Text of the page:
Zika is not a new virus; scientists first isolated it in Ugandan rhesus monkeys in 1947.  But this new outbreak has brought the virus to a new and unprecedented level of public awareness. Little more than a week following the release of international health alerts regarding the outbreak, conspiracy theories about Zika started pouring in fast and furious.  Some of these conspiracy theorists believe the outbreak was manufactured by bioterrorists whose intent is to kill millions of people, with one website laying the blame on the Rockefellers.  This notion is absurd because patients who have been infected the virus do not typically die, and only about 1 in 5 people who have acquired the virus exhibit any symptoms. These symptoms, which usually last for about a week at most, include mild fever, conjunctivitis (red or sore eyes), headache, joint pain, muscle pain, and rash.  So any real bioterrorists would quickly find the Zika virus to be one of the most ineffective and uneconomical means of implementing depopulation. Others insist that the Zika virus doesn’t even exist, that it’s a hoax designed to make people get a vaccine they don’t need.  This also makes no sense, since there is currently no drug treatment for the Zika infection, and a vaccine has not yet been developed.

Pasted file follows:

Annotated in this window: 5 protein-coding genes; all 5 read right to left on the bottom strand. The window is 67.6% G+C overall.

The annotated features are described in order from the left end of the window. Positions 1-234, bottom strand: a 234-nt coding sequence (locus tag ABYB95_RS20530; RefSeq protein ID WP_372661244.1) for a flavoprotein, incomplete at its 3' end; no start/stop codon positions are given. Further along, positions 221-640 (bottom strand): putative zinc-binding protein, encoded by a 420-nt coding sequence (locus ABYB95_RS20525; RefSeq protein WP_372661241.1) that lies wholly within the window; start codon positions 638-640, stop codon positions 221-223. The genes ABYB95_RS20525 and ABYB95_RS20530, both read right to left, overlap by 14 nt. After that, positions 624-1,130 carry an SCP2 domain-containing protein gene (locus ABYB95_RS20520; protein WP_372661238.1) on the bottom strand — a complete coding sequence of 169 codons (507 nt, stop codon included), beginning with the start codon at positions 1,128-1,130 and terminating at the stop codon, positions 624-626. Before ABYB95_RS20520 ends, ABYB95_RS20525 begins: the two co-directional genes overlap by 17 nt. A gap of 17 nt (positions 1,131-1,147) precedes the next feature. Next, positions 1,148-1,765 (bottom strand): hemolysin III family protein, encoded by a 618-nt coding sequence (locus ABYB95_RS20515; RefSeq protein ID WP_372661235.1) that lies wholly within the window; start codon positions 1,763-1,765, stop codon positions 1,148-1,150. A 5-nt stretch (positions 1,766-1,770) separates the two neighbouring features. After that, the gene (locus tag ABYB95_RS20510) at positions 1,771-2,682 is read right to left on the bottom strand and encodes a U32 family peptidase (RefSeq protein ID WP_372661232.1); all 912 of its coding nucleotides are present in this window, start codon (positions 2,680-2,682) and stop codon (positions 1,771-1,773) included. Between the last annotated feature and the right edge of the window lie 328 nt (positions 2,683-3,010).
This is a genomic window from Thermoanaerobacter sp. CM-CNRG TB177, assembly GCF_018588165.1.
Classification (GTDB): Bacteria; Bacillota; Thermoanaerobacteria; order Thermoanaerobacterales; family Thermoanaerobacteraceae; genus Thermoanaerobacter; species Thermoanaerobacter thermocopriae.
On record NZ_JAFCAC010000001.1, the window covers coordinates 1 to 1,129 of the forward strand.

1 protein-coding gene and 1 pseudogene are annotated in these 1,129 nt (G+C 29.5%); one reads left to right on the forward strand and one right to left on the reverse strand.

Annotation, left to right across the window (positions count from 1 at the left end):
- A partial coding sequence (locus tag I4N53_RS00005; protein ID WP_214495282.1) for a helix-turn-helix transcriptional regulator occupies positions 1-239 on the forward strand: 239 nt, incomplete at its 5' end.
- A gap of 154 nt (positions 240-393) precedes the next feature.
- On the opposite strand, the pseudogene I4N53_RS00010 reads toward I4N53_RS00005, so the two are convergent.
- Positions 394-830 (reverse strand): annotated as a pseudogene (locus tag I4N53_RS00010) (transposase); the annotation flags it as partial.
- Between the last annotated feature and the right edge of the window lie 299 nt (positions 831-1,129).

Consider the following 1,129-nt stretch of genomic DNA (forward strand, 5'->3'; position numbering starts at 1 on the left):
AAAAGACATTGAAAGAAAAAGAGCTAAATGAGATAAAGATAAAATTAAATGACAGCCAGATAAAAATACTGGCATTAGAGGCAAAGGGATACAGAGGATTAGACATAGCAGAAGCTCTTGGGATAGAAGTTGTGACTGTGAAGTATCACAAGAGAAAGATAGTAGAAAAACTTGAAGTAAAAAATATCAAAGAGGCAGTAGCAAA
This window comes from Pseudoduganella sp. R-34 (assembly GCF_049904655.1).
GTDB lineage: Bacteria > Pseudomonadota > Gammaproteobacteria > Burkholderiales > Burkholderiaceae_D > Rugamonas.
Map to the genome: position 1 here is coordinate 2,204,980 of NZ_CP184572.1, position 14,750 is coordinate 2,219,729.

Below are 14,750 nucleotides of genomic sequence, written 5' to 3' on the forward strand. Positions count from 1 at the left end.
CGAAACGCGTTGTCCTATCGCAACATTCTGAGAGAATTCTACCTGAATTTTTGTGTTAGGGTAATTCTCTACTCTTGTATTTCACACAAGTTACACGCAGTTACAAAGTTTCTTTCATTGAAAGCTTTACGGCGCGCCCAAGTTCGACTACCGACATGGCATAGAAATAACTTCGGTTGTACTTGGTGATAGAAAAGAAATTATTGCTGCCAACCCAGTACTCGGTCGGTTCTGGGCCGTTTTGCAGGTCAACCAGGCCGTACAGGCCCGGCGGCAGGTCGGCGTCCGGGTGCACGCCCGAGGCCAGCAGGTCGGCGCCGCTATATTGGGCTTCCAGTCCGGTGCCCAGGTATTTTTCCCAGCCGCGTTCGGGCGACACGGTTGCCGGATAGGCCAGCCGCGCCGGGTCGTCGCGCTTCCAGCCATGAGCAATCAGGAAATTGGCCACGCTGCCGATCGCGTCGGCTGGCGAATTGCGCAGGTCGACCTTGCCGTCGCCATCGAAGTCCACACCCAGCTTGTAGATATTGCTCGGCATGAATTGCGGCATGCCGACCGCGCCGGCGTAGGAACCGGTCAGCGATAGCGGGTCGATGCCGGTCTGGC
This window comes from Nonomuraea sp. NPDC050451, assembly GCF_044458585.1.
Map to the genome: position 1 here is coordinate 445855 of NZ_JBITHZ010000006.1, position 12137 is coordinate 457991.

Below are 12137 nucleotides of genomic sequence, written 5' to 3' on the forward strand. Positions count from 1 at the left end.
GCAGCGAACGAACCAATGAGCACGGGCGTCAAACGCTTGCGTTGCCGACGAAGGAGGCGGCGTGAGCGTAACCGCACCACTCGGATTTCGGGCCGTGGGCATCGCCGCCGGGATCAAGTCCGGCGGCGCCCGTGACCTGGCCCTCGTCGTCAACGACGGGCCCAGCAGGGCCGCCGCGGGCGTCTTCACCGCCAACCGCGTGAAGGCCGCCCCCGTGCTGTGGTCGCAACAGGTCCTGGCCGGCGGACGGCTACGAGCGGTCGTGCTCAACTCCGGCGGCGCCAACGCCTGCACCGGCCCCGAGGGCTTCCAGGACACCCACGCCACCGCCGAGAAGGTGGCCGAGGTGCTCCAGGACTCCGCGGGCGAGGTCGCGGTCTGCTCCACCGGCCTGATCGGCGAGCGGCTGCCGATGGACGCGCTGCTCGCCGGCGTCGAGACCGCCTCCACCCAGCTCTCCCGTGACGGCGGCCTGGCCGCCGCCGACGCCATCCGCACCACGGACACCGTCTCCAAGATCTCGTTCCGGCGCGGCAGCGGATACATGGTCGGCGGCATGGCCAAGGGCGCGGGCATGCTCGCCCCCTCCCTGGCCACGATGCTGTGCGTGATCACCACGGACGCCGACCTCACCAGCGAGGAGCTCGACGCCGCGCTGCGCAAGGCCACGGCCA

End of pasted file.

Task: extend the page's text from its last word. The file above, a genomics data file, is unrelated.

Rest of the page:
But the most popular and widespread conspiracy theories are those that blame the outbreak on genetically modified mosquitoes, the Tdap vaccine, and the biotech corporation Monsanto. These three myths are summarized and examined here.
Myth 1: GMOs and the Zika Virus
By far the most elaborate as well as most pervasive conspiracy theory about the Zika virus is the claim that a genetically-modified mosquito created by the British biotech company Oxitec is responsible for the outbreak in Brazil. This claim is of course popular among anti-GMO activists, especially those who fall into the tinfoil hat variety (which, of course, doesn’t narrow it down all that much). Nobody should be surprised to find the theory being enthusiastically promoted by professional fear-monger and medical quack Mike Adams. In a blog post published on his Natural News website, Adams begins by congratulating himself, saying he has been “warning for years of the unintended consequences of genetic pollution.” He indulges in some more of this ego-stroking before getting on to blaming the genetically modified mosquitoes for the outbreak: